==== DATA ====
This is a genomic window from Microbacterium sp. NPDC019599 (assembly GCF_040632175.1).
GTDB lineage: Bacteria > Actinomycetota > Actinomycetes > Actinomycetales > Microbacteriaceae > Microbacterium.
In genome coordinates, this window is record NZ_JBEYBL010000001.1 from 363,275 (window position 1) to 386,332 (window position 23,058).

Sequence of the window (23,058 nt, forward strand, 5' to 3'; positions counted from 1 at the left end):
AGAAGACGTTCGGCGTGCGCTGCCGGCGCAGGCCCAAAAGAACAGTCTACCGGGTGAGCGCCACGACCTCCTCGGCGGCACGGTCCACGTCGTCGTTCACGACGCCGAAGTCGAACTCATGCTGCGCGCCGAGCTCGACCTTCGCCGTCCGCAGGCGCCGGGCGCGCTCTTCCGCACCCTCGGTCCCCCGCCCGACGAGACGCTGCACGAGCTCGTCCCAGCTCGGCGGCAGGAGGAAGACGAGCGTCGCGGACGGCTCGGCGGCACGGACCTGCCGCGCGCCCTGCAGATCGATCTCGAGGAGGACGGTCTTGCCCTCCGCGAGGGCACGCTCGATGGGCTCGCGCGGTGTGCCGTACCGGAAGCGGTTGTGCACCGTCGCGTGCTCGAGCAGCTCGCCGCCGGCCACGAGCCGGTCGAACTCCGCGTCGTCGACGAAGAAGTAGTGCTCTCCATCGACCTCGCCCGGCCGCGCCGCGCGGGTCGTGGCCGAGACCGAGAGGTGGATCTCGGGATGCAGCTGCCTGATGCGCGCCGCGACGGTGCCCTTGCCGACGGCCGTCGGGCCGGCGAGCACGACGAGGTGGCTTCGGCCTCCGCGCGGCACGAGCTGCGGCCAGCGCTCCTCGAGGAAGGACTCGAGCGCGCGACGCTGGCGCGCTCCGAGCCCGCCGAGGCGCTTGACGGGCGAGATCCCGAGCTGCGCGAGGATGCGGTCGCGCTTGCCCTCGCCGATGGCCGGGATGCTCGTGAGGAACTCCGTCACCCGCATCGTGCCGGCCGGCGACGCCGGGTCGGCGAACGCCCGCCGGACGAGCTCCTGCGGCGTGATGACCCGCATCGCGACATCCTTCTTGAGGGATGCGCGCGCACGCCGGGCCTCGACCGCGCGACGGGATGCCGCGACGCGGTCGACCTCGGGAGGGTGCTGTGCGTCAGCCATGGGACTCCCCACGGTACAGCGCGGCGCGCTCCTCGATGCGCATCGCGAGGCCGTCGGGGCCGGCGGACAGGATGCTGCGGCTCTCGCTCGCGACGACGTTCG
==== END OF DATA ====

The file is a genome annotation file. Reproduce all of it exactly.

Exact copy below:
This is a genomic window from Microbacterium sp. NPDC019599 (assembly GCF_040632175.1).
GTDB lineage: Bacteria > Actinomycetota > Actinomycetes > Actinomycetales > Microbacteriaceae > Microbacterium.
In genome coordinates, this window is record NZ_JBEYBL010000001.1 from 363,275 (window position 1) to 386,332 (window position 23,058).

Sequence of the window (23,058 nt, forward strand, 5' to 3'; positions counted from 1 at the left end):
AGAAGACGTTCGGCGTGCGCTGCCGGCGCAGGCCCAAAAGAACAGTCTACCGGGTGAGCGCCACGACCTCCTCGGCGGCACGGTCCACGTCGTCGTTCACGACGCCGAAGTCGAACTCATGCTGCGCGCCGAGCTCGACCTTCGCCGTCCGCAGGCGCCGGGCGCGCTCTTCCGCACCCTCGGTCCCCCGCCCGACGAGACGCTGCACGAGCTCGTCCCAGCTCGGCGGCAGGAGGAAGACGAGCGTCGCGGACGGCTCGGCGGCACGGACCTGCCGCGCGCCCTGCAGATCGATCTCGAGGAGGACGGTCTTGCCCTCCGCGAGGGCACGCTCGATGGGCTCGCGCGGTGTGCCGTACCGGAAGCGGTTGTGCACCGTCGCGTGCTCGAGCAGCTCGCCGCCGGCCACGAGCCGGTCGAACTCCGCGTCGTCGACGAAGAAGTAGTGCTCTCCATCGACCTCGCCCGGCCGCGCCGCGCGGGTCGTGGCCGAGACCGAGAGGTGGATCTCGGGATGCAGCTGCCTGATGCGCGCCGCGACGGTGCCCTTGCCGACGGCCGTCGGGCCGGCGAGCACGACGAGGTGGCTTCGGCCTCCGCGCGGCACGAGCTGCGGCCAGCGCTCCTCGAGGAAGGACTCGAGCGCGCGACGCTGGCGCGCTCCGAGCCCGCCGAGGCGCTTGACGGGCGAGATCCCGAGCTGCGCGAGGATGCGGTCGCGCTTGCCCTCGCCGATGGCCGGGATGCTCGTGAGGAACTCCGTCACCCGCATCGTGCCGGCCGGCGACGCCGGGTCGGCGAACGCCCGCCGGACGAGCTCCTGCGGCGTGATGACCCGCATCGCGACATCCTTCTTGAGGGATGCGCGCGCACGCCGGGCCTCGACCGCGCGACGGGATGCCGCGACGCGGTCGACCTCGGGAGGGTGCTGTGCGTCAGCCATGGGACTCCCCACGGTACAGCGCGGCGCGCTCCTCGATGCGCATCGCGAGGCCGTCGGGGCCGGCGGACAGGATGCTGCGGCTCTCGCTCGCGACGACGTTCG